Space form

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In mathematics, a space form is a complete Riemannian manifold M of constant sectional curvature K. The three obvious examples are Euclidean n-space, the n-dimensional sphere, and hyperbolic space, although a space form need not be simply connected.

Reduction to generalized crystallography[edit]

The Killing–Hopf theorem of Riemannian geometry states that the universal cover of an n-dimensional space form M^n with curvature K = -1 is isometric to H^n, hyperbolic space, with curvature K = 0 is isometric to R^n, Euclidean n-space, and with curvature K = +1 is isometric to S^n, the n-dimensional sphere of points distance 1 from the origin in R^{n+1}.

By rescaling the Riemannian metric on H^n, we may create a space M_K of constant curvature K for any K < 0. Similarly, by rescaling the Riemannian metric on S^n, we may create a space M_K of constant curvature K for any K > 0. Thus the universal cover of a space form M with constant curvature K is isometric to M_K.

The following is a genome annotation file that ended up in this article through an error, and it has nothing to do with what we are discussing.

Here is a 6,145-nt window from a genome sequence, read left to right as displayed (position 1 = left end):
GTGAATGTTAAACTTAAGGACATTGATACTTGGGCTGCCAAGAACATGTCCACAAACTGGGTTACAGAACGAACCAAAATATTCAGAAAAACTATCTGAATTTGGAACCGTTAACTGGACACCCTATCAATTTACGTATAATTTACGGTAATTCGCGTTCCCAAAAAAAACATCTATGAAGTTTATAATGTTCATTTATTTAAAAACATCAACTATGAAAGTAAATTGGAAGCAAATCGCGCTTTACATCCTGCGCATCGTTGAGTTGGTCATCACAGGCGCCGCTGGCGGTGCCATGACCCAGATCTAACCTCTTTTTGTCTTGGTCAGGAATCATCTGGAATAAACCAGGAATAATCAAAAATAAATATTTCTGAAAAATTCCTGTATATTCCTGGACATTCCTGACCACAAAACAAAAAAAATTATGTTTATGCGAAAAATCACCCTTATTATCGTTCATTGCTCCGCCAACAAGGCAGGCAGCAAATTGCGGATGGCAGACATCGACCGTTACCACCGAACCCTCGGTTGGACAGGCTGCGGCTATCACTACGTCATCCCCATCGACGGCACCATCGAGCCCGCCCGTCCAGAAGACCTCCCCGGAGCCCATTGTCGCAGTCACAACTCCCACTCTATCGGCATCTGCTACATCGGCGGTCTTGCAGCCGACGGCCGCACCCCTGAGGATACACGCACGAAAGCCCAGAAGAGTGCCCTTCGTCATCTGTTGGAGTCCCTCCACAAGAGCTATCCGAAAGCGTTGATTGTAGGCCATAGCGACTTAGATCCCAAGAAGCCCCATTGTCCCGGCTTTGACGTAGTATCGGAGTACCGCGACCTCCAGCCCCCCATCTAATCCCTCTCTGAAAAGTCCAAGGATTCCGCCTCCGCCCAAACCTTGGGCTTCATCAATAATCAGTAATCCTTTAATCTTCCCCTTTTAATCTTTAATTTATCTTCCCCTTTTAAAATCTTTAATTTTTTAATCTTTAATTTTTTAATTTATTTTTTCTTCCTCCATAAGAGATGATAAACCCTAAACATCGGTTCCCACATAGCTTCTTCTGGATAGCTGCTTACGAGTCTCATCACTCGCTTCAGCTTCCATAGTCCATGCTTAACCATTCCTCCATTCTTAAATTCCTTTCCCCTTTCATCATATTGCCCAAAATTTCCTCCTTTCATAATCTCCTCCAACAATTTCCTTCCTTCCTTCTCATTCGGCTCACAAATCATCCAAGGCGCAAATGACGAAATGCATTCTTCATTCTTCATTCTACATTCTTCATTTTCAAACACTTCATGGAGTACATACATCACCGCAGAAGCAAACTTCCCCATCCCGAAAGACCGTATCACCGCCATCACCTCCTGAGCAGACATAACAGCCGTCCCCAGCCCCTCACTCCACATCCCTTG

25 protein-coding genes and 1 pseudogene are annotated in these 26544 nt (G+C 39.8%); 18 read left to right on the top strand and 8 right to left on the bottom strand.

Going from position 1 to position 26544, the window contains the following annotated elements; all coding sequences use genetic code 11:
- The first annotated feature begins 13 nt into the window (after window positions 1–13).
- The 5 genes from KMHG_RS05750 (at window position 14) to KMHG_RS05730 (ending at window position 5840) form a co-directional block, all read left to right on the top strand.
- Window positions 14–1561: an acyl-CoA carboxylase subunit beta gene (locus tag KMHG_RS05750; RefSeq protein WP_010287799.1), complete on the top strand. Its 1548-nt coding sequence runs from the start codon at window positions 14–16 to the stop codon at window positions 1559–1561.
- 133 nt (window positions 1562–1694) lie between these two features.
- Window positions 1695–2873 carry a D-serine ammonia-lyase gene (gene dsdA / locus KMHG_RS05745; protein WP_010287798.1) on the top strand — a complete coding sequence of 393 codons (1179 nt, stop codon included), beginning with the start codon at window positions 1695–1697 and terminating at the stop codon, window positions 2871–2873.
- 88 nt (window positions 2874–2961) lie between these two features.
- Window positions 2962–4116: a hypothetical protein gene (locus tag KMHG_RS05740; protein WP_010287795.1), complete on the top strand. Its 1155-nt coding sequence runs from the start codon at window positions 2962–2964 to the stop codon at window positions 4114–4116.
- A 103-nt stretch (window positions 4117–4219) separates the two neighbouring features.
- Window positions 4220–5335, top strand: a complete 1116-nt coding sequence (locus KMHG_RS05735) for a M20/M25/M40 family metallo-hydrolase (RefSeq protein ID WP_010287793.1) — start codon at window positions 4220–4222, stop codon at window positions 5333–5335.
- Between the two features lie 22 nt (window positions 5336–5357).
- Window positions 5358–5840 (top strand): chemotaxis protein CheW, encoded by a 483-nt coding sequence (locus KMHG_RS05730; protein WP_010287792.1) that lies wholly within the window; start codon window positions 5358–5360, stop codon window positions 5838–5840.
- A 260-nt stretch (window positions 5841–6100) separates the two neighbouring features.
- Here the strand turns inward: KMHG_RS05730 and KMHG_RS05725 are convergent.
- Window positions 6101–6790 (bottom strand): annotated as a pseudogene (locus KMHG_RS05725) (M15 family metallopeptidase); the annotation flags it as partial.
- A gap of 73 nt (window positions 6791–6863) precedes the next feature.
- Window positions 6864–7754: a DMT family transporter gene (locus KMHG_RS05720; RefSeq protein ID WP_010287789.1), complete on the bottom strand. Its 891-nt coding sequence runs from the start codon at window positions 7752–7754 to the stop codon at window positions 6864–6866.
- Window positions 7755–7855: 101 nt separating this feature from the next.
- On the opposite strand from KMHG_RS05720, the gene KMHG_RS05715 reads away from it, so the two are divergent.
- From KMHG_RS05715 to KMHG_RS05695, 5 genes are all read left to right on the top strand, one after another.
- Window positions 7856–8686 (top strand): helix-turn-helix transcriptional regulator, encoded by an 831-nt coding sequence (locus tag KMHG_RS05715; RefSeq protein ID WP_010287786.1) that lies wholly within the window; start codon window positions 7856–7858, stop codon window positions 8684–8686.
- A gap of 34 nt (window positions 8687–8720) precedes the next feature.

This reduces the problem of studying space form to studying discrete groups of isometries \Gamma of M_K which act properly discontinuously. Note that the fundamental group of M, \pi_1(M), will be isomorphic to \Gamma. Groups acting in this manner on R^n are called crystallographic groups. Groups acting in this manner on H^2 and H^3 are called Fuchsian groups and Kleinian groups, respectively.

Space form problem[edit]

The space form problem is a conjecture stating that any two compact aspherical Riemannian manifolds with isomorphic fundamental groups are homeomorphic.

The possible extensions are limited. One might wish to conjecture that the manifolds are isometric, but rescaling the Riemannian metric on a compact aspherical Riemannian manifold preserves the fundamental group and shows this to be false. One might also wish to conjecture that the manifolds are diffeomorphic, but John Milnor's exotic spheres are all homeomorphic and hence have isomorphic fundamental group, showing this to be false.

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